Click to Skip Ad
Closing in...

Facebook needs just 300 likes to know you better than your spouse

Facebook Likes Personal Data

Facebook, which collects a huge amount of personal data from you in order to serve you better-targeted ads, has gotten so good at profiling you that it might know who you are better than your mother, family members or friends. At least that’s what data from a new study published in the PNAS journal suggests.

FROM EARLIER: What selfies say about your disturbed mind

By looking at 86,200 people who completed 100-item personality questionnaires and shared their Facebook Likes list, researchers from University of Cambridge and Stanford concluded that computer algorithms can be used to accurately profile a person even better than a close relative.

Comparing the computer-generated profiles obtained with judgements from people close to the participants, the researchers reached the rather scary conclusion that Facebook computers might better detail a subject personality than his or her actual family and friends.

“Given enough Likes, the computers came closer to a person’s self-reported personality than their brothers, mothers, or partners,” researchers said. “In the study, a computer could more accurately predict the subject’s personality than a work colleague by analyzing just 10 Likes; more than a friend or a cohabitant (roommate) with 70, a family member (parent, sibling) with 150, and a spouse with 300 Likes.”

The average Facebook user has about 227 Likes, a number that’s on the rise.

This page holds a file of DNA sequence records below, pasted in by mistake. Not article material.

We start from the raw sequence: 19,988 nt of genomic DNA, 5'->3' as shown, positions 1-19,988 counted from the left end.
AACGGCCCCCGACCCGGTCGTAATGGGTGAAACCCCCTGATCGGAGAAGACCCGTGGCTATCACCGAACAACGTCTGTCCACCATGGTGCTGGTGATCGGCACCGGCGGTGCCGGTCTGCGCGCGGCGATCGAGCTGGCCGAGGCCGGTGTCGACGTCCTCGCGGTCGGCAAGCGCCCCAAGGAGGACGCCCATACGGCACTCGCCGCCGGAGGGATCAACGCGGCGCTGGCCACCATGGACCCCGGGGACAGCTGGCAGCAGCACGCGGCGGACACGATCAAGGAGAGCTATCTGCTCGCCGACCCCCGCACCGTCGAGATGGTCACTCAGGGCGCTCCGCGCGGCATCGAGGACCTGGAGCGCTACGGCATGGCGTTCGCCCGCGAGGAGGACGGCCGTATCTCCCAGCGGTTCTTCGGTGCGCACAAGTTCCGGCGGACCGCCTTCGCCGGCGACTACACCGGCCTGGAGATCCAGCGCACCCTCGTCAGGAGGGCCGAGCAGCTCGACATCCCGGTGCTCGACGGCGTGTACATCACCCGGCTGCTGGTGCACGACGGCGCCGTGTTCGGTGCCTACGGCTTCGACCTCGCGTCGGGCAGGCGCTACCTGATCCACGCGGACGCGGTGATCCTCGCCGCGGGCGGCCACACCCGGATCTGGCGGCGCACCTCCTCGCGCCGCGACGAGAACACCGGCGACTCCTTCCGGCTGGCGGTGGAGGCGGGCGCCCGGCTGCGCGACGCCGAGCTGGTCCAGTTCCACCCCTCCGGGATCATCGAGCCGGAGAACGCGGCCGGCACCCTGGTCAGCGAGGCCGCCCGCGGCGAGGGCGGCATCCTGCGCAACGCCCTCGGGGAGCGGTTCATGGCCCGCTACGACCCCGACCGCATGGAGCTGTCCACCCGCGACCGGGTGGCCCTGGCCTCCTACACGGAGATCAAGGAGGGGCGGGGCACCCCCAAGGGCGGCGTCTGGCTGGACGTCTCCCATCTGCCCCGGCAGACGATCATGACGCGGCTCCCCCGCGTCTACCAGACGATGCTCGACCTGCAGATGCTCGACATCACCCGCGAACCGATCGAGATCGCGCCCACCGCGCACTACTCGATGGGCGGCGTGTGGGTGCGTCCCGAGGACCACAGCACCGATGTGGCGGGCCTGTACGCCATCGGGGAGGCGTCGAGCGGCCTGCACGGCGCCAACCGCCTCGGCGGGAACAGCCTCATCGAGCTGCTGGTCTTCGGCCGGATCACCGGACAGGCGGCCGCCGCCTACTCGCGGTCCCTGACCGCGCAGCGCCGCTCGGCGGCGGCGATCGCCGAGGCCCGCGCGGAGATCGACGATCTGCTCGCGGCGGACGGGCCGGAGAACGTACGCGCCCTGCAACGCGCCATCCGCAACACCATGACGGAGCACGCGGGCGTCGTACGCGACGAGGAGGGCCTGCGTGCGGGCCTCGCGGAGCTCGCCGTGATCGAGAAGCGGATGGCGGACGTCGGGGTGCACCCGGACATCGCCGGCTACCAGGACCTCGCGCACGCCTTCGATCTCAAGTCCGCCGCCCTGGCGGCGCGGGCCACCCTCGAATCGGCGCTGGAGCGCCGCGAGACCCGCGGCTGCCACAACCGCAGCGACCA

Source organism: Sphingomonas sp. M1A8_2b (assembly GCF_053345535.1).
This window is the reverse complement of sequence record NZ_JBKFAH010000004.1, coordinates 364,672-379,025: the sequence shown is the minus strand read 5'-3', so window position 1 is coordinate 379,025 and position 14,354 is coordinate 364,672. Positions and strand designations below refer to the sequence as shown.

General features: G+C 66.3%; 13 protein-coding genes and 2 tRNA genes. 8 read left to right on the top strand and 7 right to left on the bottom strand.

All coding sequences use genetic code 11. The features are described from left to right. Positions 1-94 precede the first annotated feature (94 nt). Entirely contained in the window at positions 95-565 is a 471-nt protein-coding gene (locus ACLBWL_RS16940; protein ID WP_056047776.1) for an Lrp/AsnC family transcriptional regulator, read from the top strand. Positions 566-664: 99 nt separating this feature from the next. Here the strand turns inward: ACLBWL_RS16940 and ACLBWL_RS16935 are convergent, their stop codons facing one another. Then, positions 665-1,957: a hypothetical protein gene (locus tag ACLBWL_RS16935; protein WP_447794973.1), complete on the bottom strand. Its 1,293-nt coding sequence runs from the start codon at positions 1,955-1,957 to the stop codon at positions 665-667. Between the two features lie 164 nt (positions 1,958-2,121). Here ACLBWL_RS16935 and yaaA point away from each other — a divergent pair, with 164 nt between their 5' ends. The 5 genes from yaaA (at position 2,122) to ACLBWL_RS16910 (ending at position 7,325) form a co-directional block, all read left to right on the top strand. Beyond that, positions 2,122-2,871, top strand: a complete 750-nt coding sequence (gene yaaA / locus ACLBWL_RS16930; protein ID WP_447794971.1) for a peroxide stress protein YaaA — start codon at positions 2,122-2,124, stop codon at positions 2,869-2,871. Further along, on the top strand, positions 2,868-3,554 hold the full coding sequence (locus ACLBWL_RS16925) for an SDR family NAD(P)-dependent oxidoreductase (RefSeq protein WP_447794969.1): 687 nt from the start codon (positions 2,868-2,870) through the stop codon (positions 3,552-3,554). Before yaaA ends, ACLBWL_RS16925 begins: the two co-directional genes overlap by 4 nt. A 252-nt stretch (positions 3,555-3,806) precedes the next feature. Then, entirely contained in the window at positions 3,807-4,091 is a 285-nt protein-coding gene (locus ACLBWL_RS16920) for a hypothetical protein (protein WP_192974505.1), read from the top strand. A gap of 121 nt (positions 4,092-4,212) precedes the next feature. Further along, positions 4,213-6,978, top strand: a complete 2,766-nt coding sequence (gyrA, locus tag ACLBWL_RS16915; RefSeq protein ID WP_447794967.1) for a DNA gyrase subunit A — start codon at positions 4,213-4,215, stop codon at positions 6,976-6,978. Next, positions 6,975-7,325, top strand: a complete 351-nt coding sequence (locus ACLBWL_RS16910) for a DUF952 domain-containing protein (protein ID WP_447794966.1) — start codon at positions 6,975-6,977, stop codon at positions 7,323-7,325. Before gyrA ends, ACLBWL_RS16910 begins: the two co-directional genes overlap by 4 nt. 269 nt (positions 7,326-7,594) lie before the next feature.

Such studies prove that artificial intelligence is getting more and more powerful, and could one day further predict what a person might do based on the data it can collect about the subject.

“In the future, computers could be able to infer our psychological traits and react accordingly, leading to the emergence of emotionally intelligent and socially skilled machines, Cambridge University’s lead author Wu Youyou said. “In this context, the human-computer interactions depicted in science fiction films such as ‘Her’ seem to be within our reach.”

The full study is available at the source link below.

Chris Smith started writing about gadgets as a hobby, and before he knew it he was sharing his views on tech stuff with readers around the world. Whenever he's not writing about gadgets he miserably fails to stay away from them, although he desperately tries. But that's not necessarily a bad thing.

Popular News